January may deliver a clean slate, but for me, the arrival of spring is all about new beginnings. There's something about spring cleaning, planning the garden and clearing away the debris of winter that fills the soul with steely resolve and good intentions. It's also a time when country wisdom comes to mind. Here are a few pearls sent to me by a friend, titled "Advice from an Old Farmer":
Your fences need to be horse-high, pig-tight and bull-strong. Keep skunks, bankers and lawyers at a distance. Life is simpler when you plow around the stump. A bumblebee is considerably faster than a John Deere tractor.
Words that soak into your ears are whispered, not yelled. Meanness doesn't just happen overnight. Do not corner something that you know is meaner than you. It doesn't take a very big person to carry a grudge. Forgive your enemies: It messes up their heads.
You cannot unsay a cruel word. Every path has a few puddles. The best sermons are lived, not preached. Don't judge folks by their relatives. Most of the stuff people worry about never happens. Remember that silence is sometimes the best answer. When you wallow with pigs, expect to get dirty.
Don't interfere with something that isn't bothering you. Timing has a lot to do with the outcome of a rain dance. If you find yourself in a hole, the first thing to do is stop digging. Sometimes you get, and sometimes you get got. (Or, as my father used to say, "Some days you get the bear, and some days the bear gets you.")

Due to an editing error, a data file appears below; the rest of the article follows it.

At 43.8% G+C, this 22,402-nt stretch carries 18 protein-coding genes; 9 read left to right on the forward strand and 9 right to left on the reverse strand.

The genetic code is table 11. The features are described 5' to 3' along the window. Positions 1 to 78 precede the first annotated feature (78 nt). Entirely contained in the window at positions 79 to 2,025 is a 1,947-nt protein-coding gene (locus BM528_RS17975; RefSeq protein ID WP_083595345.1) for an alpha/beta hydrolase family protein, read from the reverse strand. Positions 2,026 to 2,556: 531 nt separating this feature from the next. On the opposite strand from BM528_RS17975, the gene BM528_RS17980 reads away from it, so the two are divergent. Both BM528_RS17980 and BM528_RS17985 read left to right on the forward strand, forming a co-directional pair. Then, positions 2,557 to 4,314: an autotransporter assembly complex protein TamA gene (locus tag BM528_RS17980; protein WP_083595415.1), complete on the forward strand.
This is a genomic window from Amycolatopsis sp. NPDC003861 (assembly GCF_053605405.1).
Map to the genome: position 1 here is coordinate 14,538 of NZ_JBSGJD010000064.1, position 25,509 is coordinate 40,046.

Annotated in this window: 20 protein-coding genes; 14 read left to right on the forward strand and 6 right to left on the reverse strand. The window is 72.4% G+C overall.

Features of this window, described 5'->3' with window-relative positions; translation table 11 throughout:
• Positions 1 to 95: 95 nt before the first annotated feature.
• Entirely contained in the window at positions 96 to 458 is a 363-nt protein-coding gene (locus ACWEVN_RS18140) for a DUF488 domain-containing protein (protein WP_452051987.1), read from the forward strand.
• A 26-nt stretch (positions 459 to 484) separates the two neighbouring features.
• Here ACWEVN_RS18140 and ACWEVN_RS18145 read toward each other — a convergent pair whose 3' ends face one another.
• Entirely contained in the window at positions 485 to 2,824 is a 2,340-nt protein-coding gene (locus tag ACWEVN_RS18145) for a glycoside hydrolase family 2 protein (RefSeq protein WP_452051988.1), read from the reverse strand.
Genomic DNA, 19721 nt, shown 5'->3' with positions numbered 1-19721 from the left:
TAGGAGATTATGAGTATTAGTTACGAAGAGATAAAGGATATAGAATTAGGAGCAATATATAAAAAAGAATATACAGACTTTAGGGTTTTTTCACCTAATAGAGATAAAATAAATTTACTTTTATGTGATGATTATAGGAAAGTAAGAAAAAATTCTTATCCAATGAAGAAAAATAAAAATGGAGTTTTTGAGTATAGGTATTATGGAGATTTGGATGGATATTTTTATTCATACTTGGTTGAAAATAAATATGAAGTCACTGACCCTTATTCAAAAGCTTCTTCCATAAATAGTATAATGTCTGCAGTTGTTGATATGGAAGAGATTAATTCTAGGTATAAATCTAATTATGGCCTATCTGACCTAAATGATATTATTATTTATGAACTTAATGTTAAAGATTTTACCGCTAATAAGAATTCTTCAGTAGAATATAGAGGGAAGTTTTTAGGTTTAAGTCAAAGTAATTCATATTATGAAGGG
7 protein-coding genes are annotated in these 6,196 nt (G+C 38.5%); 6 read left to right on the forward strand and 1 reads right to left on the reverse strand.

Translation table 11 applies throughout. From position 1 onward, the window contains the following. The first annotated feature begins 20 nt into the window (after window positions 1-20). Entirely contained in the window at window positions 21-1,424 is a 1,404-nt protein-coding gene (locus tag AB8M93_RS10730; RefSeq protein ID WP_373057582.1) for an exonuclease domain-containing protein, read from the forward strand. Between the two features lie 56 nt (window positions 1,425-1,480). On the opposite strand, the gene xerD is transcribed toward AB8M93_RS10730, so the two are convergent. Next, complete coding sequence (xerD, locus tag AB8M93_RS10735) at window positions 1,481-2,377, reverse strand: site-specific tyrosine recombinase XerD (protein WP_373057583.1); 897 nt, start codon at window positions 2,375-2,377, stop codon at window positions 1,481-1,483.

The biggest trouble-maker you'll probably ever have to deal with watches you from the mirror every morning. Always drink upstream from the herd. Good judgment comes from experience, and a lot of that comes from bad judgment. Letting the cat out of the bag is a whole lot easier than putting it back in. If you get to thinking you're a person of some influence, try ordering somebody else's dog around.
It's spring, and all the world is new again. One more bit of country wisdom: Remember to stop and smell the roses!
Leslie McManus, Editor